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November 10, 1983 - Image 1

Resource type:
Text
Publication:
The Michigan Daily, 1983-11-10

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nnual

faculty

salary

0
issue

Nintety-four Years ~ Here we go
Ni n ety -f o u r Y earsE lCould this be the start of the long
of haul? Cloudy and much colder
Editoria____________High somehwere in the mid-40's.
Vol. XCIV-No. 56 Copyright 1983, The Michigan Daily Ann Arbor, Michigan-Thursday, November 10, 1983 Fifteen Cents Twenty-Two Pres

Med. school profs

top

'

By SHARON SILBAR
Fifteen University employees joined the $100
year, bringing to 31 the number of six-figure in
Ann Arbor campus.
And for the third straight year, medical sch
Herbert Sloan ranks as the University's
professor, with a $130,700 annual paycheck.
ACCORDING TO THE faculty and staff sa
released by the University yesterday, all but
employees in the $100,000 bracket hail from
rampus, Law School Professor Emeritus and fo
sity President Allan Smith being the lone dissen
University President Harold -Shapiro's $$
makes him the highest paid of the seven execu
Shapiro's $10,000 raise in September pushed hi
President for University Relations and Dev(

wage list
Cosovich, who earns $90,000 per year, a 5.5 percent raise over
),000 club this last year.
comes on the Cosovich's raise was the smallest among the executive of-
ficers who as a group, averaged a 10 percent salary increase.
ool professor University faculty members averaged a 5 percent raise from
highest-paid 1982-1983.
THE AVERAGE SALARY for executive officers is $82,071,
alary records though there is a more than $30,000 difference between some
one of the 31 of them.
the medical Vice President for Student Services Henry Johnson was at
rmer Univer- the bottom of the officers' ladder, with a salary of $60,000.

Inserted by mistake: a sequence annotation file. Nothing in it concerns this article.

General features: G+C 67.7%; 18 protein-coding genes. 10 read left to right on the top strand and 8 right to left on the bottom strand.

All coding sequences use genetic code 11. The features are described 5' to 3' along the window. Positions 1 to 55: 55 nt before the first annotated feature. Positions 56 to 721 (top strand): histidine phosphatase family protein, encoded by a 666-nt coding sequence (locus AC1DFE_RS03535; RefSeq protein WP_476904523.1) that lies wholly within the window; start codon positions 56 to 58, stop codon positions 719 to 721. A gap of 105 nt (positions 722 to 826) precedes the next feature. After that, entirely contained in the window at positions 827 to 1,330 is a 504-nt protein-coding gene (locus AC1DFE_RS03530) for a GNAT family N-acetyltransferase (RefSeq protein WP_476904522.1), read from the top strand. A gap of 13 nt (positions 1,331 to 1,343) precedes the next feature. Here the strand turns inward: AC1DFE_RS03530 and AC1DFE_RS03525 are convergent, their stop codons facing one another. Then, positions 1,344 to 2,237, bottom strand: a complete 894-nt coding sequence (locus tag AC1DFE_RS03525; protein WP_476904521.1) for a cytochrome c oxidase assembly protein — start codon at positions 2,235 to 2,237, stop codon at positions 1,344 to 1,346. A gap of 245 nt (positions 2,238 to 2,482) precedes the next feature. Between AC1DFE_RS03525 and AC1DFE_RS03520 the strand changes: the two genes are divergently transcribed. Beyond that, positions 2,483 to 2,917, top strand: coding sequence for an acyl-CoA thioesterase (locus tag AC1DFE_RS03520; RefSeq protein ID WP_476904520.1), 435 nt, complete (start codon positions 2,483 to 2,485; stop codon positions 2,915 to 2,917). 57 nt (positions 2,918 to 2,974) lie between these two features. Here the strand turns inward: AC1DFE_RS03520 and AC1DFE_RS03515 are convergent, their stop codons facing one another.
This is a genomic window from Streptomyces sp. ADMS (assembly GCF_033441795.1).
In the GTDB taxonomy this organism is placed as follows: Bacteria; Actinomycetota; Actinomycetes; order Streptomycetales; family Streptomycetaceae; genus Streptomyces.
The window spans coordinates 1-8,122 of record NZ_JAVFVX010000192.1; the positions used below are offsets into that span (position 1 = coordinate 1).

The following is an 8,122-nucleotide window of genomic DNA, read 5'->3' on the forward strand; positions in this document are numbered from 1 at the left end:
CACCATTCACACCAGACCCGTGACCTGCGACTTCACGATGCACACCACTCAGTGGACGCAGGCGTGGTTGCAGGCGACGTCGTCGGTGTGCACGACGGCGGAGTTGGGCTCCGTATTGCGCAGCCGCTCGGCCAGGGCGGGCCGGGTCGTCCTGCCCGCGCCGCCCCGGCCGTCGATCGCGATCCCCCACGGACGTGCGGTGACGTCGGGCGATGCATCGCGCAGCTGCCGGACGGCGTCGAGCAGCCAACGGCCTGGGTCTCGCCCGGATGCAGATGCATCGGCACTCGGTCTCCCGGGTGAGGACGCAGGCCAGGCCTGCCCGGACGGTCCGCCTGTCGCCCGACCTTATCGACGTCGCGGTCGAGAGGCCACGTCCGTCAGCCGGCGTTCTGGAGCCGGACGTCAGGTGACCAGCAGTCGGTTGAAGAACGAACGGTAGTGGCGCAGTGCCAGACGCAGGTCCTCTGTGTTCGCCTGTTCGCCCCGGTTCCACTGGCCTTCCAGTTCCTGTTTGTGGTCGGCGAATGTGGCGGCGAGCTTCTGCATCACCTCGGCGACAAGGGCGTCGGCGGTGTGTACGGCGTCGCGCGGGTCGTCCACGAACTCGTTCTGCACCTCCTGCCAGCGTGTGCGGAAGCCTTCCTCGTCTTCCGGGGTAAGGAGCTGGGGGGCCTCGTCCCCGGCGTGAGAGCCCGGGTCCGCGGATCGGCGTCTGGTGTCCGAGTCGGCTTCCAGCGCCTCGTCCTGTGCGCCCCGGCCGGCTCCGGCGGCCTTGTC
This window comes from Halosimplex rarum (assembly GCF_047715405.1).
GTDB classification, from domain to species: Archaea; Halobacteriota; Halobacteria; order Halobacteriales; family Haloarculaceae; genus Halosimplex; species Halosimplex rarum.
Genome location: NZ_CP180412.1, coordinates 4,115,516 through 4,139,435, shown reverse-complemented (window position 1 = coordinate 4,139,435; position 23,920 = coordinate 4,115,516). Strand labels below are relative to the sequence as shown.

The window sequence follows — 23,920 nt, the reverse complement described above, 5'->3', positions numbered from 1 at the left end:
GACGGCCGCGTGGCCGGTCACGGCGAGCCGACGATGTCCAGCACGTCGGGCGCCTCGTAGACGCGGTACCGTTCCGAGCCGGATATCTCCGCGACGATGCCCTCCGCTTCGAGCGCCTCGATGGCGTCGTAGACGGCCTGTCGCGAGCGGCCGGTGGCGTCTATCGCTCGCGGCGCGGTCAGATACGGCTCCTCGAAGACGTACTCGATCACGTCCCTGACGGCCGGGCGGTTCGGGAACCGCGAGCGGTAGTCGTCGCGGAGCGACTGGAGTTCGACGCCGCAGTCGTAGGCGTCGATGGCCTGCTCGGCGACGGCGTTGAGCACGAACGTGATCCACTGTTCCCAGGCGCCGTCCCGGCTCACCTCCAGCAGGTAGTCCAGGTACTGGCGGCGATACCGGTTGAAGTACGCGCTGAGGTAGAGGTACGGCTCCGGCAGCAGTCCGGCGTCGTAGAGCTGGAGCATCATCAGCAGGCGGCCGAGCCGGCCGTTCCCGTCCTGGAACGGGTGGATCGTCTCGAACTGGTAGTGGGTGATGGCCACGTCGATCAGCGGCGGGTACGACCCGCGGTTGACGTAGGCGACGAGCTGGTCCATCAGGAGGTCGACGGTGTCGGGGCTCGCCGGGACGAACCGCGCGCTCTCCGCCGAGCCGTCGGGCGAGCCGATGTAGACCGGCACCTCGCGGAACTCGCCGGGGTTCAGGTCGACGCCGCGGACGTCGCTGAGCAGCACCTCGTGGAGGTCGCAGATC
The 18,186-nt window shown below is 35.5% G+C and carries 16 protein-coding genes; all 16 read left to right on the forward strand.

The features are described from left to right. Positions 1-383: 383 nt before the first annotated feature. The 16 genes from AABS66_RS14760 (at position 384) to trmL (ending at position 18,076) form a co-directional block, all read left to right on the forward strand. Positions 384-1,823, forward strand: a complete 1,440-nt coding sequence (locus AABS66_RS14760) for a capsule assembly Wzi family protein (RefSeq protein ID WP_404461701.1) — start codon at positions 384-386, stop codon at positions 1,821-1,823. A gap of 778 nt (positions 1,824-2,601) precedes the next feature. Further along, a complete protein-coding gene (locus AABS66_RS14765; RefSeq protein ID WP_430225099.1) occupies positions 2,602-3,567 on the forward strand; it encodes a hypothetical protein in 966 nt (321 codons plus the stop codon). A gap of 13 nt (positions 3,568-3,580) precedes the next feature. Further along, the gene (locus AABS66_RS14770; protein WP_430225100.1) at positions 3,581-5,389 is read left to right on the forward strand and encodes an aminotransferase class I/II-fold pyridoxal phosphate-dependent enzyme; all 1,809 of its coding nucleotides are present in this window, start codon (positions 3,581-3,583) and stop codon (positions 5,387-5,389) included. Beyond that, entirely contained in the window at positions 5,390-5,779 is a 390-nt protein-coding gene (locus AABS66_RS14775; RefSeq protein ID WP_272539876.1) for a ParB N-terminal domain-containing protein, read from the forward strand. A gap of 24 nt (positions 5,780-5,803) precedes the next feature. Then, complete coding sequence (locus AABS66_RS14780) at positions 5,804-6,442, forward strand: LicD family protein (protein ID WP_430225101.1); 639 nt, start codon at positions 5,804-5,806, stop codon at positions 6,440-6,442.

ter. Billy Frye, the University's top budget official will take home
96,500 salary $88,500.
utive officers; But the administration building is not the only home for
m above Vice high salaries on campus. Healthy wages are also to be found
elopment Jon See 'U', Page 6

'U, salary
differences
spur
criticism
By THOMAS MILLER
English professors may put in the
same number of hours per week as
engineering professors, but faculty
salaries at the University don't reflect
that.
Faculty members in the medical,
law, business, and engineering schools
are consistently paid more on the
average than their peers in the
humanities and fine arts. It's all a mat-
ter of supply and demand, University
officials say - high salaries are
necessary to lure and retain faculty
members with a high market value in
the business world.
See UNIVERSITY, Page 6

Doily Photo
Law School Profesor Emeritus and former University President Allan Smith
is the only faculty member who is in the $100,000 salary bracket that doesn't
work on the medical campus.

Student activists

end lab

blockade

Defens resach os
vow future actions

by JIM SPARKS
A 48-hour blockade of Prof. Thomas
Senior's radiation laboratory ended
yesterday afternoon when 25 activists
marched out of the room chanting "We
shut it down."
In the sun for the first time since
Monday, the Progressive Student Net-
work hugged each other in front of the
East Engineering Building and flashed
peace signs.
"I'M GOING TO take a shower,
change my clothes and go get my bail
money," said LSA junior Lee
Winkelman.
Winkelman and the other group
members filed into the basement room
at 1:30 Monday, demanding an end to
defense research on campus.
Sitting in tight clumps at the entrance
to the lab, the protesters refused to let
graduate students in, although they
agreed to let University Safety Officers
in Tuesday night, after the officers for-
ced their way through the blockade
Monday night and again Tuesday mor-
ning.
As the group left the lab yesterday,
they walked through the Engineering Ar-
ch singing "We shut down Senior's lab,
down by the riverside."

An hour later, back at the lab, the
pink rose on the file cabinet was gone,
the masking tape peace sign was off the
locked front door, and a large bag of
.trash stood in the middle of the room.
"We're just back to business as
usual, I guess," said research assistant
Steve Pennock.
SENIOR, AN electrical and computer
engineering professor, who performs
research for NASA, the Air Force, the
Army, and Dikewood Industries (a
defense department subcontractor)
said his assistants performed
theoretical work while they were
denied access to the lab.
"In all honesty it-was not as disrup-
tive as they probably thought it was,"
he said. "We could, quite frankly, have
stood it out fora month."
In the lab, Senior exposes hobby shop
models of airplanes to microwaves
meant to simulate the electromagnetic
pulse given off by lightning. Senior said
he is trying to develop sensors to gauge